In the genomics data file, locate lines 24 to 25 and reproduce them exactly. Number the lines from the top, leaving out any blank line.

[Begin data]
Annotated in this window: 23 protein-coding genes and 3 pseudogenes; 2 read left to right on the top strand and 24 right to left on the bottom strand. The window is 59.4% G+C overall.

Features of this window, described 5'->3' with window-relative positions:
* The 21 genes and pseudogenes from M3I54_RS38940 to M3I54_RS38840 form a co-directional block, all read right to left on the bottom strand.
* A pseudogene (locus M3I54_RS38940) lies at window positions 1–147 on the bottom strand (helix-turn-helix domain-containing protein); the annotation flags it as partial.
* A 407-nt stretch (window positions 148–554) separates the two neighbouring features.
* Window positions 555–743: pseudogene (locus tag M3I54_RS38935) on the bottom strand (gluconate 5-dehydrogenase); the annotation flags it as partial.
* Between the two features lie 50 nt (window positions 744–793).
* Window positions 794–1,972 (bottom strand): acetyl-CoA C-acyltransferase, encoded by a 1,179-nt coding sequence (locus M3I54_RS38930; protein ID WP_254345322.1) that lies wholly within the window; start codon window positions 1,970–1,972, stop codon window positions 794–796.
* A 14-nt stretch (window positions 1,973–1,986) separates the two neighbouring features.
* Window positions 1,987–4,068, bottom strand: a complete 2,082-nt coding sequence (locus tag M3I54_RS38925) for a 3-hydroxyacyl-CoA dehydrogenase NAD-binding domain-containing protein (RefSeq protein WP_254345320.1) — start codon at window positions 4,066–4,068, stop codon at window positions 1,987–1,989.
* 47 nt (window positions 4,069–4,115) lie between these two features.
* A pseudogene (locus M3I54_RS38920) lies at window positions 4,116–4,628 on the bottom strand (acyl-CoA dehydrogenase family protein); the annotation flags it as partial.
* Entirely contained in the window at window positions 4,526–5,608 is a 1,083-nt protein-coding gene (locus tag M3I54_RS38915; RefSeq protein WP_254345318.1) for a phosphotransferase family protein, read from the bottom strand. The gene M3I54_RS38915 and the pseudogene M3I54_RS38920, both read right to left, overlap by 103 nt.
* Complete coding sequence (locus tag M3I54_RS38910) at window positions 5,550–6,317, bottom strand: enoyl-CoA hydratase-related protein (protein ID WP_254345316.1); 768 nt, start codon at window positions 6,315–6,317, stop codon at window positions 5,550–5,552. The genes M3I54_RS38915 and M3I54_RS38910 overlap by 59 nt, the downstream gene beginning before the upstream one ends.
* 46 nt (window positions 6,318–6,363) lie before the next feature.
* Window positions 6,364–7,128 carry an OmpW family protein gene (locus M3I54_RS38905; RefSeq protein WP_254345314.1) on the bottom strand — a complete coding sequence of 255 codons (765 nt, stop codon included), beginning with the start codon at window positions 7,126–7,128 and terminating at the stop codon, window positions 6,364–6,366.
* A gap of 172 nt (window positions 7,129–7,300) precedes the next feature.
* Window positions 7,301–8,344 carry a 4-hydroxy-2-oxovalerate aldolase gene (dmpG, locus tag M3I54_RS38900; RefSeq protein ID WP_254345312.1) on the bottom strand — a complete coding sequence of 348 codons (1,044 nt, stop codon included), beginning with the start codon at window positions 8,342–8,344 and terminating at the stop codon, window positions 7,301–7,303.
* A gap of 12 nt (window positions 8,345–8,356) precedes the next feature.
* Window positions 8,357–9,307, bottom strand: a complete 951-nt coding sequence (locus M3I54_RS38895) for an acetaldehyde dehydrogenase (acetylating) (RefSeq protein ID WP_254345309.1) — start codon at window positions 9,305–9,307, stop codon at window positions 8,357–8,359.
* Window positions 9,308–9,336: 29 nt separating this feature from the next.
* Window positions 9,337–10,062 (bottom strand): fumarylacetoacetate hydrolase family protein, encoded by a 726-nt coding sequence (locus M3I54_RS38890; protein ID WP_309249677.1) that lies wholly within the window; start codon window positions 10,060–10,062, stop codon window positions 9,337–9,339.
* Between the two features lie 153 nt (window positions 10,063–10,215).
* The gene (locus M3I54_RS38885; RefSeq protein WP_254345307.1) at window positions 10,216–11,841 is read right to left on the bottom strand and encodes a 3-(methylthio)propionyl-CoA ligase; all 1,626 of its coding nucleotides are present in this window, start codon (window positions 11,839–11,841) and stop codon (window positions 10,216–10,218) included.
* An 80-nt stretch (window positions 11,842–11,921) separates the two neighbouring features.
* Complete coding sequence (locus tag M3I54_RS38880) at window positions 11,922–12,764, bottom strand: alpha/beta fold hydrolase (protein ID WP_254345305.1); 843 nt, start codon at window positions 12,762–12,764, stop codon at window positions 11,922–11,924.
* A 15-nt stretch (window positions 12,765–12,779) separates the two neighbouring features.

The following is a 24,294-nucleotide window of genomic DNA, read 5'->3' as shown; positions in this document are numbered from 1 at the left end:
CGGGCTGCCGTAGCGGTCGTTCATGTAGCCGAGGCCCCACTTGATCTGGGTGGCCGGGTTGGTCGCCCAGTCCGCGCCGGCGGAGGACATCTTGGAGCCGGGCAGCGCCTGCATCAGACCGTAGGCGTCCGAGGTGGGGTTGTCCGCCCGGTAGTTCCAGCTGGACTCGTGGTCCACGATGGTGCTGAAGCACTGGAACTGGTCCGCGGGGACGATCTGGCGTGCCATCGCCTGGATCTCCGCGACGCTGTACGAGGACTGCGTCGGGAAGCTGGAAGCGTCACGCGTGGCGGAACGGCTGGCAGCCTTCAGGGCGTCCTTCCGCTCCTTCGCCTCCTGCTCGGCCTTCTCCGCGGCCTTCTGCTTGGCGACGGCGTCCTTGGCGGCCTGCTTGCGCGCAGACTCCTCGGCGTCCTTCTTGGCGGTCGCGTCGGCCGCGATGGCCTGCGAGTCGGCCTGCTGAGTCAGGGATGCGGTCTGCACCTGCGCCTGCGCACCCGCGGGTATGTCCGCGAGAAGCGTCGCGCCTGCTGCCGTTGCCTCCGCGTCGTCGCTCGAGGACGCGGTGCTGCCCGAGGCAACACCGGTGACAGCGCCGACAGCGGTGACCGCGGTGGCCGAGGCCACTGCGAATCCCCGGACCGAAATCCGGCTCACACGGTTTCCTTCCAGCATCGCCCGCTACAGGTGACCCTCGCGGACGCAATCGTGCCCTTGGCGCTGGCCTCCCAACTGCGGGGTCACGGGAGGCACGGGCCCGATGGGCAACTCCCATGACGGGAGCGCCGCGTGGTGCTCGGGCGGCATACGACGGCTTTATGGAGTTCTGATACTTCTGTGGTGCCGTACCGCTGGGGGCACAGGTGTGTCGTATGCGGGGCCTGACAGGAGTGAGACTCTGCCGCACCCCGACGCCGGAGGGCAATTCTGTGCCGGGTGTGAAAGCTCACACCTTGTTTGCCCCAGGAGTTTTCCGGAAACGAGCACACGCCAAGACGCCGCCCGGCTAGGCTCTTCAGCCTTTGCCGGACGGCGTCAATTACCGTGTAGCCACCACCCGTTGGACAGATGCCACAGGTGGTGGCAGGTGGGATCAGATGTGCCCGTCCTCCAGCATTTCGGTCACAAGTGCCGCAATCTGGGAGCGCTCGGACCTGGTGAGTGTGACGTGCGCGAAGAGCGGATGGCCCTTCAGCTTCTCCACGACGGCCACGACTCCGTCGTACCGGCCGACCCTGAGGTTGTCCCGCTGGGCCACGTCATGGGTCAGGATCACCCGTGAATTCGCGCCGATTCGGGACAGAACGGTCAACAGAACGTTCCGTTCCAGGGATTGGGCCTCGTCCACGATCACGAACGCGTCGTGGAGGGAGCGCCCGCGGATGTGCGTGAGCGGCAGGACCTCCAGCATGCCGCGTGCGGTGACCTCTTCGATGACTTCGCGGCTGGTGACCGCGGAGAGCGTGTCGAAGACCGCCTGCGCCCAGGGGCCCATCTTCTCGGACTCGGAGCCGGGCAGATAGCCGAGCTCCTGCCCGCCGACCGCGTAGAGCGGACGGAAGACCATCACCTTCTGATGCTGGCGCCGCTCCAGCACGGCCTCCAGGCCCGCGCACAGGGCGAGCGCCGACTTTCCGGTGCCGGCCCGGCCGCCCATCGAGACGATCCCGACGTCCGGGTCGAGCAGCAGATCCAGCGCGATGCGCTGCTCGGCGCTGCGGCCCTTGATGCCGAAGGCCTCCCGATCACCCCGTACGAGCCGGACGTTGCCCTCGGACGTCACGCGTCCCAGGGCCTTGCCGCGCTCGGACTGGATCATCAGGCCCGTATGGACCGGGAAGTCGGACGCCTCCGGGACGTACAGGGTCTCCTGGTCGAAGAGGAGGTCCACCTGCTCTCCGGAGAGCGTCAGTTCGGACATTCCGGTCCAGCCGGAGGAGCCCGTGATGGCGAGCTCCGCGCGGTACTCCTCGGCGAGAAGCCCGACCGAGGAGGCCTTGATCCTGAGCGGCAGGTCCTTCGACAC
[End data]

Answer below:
* The gene (locus M3I54_RS38885; RefSeq protein WP_254345307.1) at window positions 10,216–11,841 is read right to left on the bottom strand and encodes a 3-(methylthio)propionyl-CoA ligase; all 1,626 of its coding nucleotides are present in this window, start codon (window positions 11,839–11,841) and stop codon (window positions 10,216–10,218) included.
* An 80-nt stretch (window positions 11,842–11,921) separates the two neighbouring features.